Category Archives: SP2013

First steps – How to get an office 365 account to start learning SharePoint in the cloud

I’ve been playing around with Office 365 a little bit. I signed up for the preview a while back and have been using that free of charge since then…

If you’re a SharePoint person then I’m sure you’re aware that SharePoint in the cloud Aka Office 365 is where things are heading. At first this can be a little scary, especially if your company doesn’t currently subscribe to Office 365. Office 365 subscriptions come in a variety of flavors, and a variety of per month costs! – how do you get involved, how do you learn it, without breaking the bank?

It turns out there are a few ways to get involved, that you can have 100% control of, without needing a corporate account, and you can do it right n o w.

Step1: Visit

On this page as of this writing Click the Big Start Button:

Step2: On this page we have a few options:

Expand “Sign up for an Office 365 Developer Site”

This last option is the most interesting one… I’ve had my free trial for at least 6 months now. In talking with various Microsoft people at the SharePoint Conference last year, several of them mentioned that it’s possible to renew the free trial, and that if your company has a Microsoft TAM (Technical Account Manager) then that person can assist on getting this extended. I got the impression they could extend it pretty much forever, and that’s certainly been the case with my trial, It’s still live 6 months later and I’ve not even called my TAM yet!

There are a few ways to sign up for a test account on Office 365, most of them are free, but worst case scenario, you’re only out $99/yr ($8.25 a month)

All the office 365 accounts are tied to “Microsoft Accounts” – these have had different names throughout the years (Windows Live, LiveID, Zune, xbox, etc) So… you probably already have one of these and if so you may run into a few problems, as I did, so I want to share a few tips…

When you log in to any Microsoft service using a Microsoft Account, you have the option to “remain logged in” If you do this, a Cookie is saved in your browser – this can cause confusion if you have multiple accounts, which you’re likely to have once you sign up for the services above. So here are a few tips-

  • It’s always helpful to save the URL to sign in with – this is typically sent in a welcome email for the service in question. I’ve found that if I go to my o365 site and am unable to sign in using the sights “Sign in” page, I can always use that original URL to sign in, and that works every time.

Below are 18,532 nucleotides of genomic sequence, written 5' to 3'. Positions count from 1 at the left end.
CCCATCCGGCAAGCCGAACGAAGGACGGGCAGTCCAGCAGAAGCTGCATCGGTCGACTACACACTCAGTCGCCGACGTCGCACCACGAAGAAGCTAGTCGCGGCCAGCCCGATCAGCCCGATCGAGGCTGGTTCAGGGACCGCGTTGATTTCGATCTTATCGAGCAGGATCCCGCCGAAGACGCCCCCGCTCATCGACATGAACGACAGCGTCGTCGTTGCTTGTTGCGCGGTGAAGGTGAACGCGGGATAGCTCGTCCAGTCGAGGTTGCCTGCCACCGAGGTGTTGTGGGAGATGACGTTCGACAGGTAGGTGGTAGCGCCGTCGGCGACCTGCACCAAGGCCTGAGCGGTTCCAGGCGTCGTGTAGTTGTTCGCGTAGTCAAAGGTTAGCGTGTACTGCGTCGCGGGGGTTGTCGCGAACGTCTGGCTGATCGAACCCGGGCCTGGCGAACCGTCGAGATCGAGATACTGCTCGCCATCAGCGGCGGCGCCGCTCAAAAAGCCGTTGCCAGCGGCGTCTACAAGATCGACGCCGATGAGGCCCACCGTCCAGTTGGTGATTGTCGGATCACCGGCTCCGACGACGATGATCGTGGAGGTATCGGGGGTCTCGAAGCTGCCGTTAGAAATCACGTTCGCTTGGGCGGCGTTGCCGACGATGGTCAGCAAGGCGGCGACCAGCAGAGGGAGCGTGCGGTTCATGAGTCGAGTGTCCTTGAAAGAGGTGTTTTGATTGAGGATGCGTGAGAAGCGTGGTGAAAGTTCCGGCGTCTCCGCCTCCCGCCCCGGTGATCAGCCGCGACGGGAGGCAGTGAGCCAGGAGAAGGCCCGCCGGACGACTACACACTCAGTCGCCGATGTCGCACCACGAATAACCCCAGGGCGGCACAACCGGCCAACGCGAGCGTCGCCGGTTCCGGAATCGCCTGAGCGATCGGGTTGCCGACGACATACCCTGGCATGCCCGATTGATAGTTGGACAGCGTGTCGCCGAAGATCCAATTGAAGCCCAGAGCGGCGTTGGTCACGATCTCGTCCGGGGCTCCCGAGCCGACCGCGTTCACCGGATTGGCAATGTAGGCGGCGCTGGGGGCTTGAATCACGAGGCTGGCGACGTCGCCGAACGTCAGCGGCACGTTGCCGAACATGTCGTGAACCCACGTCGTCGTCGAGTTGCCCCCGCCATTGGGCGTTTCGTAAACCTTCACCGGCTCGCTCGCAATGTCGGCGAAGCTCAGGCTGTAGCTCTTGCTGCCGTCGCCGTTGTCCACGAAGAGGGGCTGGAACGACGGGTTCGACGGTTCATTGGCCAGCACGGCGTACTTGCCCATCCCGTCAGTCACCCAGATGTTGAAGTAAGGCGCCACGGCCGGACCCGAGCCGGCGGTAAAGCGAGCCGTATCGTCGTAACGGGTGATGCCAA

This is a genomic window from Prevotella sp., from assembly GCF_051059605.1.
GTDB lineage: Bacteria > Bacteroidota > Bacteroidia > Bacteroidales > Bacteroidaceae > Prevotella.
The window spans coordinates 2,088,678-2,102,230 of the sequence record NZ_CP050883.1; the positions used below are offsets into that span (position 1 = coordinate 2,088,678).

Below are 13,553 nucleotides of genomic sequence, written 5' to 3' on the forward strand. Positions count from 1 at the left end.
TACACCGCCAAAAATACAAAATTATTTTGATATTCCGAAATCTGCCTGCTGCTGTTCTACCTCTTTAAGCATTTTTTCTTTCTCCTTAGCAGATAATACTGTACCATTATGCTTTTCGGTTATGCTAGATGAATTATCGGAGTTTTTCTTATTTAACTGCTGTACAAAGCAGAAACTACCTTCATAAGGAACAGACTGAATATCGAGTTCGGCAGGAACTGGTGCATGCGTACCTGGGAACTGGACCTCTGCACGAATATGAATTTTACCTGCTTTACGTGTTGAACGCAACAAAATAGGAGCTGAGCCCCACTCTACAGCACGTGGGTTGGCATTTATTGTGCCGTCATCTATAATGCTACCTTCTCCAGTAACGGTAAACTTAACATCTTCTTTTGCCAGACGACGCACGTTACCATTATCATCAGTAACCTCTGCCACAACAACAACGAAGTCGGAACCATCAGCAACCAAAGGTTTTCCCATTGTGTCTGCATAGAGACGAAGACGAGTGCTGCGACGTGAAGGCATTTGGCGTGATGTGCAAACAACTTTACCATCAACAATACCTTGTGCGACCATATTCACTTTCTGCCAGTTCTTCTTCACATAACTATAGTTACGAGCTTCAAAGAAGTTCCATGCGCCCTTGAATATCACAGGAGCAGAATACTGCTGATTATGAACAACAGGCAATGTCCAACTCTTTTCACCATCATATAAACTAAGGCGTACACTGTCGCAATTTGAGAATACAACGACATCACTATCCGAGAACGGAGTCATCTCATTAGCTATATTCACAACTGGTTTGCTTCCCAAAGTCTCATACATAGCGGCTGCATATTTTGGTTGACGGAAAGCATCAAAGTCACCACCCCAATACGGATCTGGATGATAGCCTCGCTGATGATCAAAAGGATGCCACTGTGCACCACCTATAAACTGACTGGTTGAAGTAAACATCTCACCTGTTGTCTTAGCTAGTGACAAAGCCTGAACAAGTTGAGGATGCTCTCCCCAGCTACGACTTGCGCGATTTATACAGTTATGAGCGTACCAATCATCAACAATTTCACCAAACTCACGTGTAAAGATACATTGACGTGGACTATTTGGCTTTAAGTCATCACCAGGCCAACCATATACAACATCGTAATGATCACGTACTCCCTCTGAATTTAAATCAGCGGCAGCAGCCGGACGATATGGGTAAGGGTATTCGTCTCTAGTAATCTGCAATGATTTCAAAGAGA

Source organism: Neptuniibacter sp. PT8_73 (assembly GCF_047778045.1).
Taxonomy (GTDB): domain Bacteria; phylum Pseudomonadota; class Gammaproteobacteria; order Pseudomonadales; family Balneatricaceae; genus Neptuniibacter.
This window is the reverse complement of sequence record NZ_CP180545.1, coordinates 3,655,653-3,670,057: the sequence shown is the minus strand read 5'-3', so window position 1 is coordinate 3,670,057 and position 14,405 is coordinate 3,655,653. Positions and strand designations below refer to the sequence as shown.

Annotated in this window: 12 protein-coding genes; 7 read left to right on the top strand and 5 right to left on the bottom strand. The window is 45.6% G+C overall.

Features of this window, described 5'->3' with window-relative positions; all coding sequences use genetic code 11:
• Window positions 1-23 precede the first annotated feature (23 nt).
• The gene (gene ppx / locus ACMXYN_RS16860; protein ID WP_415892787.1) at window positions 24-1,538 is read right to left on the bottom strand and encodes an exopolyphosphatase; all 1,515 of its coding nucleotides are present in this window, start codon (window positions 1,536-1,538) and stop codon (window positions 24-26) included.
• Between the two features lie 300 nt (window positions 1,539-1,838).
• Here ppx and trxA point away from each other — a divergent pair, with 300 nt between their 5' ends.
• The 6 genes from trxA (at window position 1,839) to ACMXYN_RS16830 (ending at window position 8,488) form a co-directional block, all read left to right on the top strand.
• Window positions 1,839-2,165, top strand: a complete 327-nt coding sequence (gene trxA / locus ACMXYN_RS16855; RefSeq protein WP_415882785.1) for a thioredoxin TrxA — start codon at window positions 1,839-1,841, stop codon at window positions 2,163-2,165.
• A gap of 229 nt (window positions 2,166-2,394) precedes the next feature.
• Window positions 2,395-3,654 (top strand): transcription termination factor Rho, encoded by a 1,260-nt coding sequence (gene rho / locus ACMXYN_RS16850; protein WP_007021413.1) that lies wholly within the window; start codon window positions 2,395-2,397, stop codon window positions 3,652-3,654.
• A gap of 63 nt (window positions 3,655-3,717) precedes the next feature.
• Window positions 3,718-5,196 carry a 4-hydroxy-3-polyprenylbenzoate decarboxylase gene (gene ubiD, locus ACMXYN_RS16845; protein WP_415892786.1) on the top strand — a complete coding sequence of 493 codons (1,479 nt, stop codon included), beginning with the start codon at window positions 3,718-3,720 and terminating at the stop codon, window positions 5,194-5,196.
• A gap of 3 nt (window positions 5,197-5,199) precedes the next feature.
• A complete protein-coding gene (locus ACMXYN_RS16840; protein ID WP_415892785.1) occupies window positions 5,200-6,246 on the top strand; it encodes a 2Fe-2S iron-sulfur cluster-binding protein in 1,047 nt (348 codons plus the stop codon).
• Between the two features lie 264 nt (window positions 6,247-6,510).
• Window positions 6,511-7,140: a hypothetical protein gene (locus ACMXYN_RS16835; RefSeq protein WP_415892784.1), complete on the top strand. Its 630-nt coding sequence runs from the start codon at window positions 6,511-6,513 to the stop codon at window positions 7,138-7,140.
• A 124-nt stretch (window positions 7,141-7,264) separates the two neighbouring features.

• Almost all problems with sign on are cookie related – meaning you can fix them easily by deleting all your cookies
  • If you have lots of work to do and need to be logged in to two accounts at once, you can try one of these approaches:
    • Use different browsers ie one ID is logged into IE and another into Chrome.
    • Sign in but don’t check the “remember me” option.

Ok so now that the mechanics are out of the way, You probably can’t wait to get started. There is a cool Development environment in the browser called Napa, which you’ll want to install. Step 2 in the above screenshot outlines it, but you might run into trouble (I did) and if so this article by Krunal Patel might be helpful: Enable Napa App for Office Online Development with SharePoint

With that installed and out of the way, here’s an article to get you started developing your first app for SP2013 in Office 365:

How to: Create a basic app for SharePoint by using “Napa” Office 365 Development Tools

Powershell for working with SharePoint Recycle Bin

I had to look through the SharePoint recycle bin today to look for something – the UI interface is a bit lacking – it only shows 200 items at a time with no ability to search so I turned to powershell…

Looking at the recycle bin is actually very easy…

# recycle bin's are tied to a site collection so we need a site collection object

$site = get-spsite

#we can see everything in the recycle bin like this:

#unfortunately, the above command dumps quite a lot to the screen.
#fortunately, we can pipe the output to other commands for filtering and cleanup.

#This command will return all the webs in the recyclebin
$site.Recyclebin | where {$_.itemtype -eq "web"}

#we can build on this by adding a sort statement, 
#here I sort by dirname, which is the URL path the item would have been at before it was deleted
$site.Recyclebin | where {$_.itemtype -eq "web"} | sort dirname

# we can format the output into a nice list
$site.Recyclebin | where {$_.itemtype -eq "web"} | sort dirname | select title, itemtype, dirname, itemstate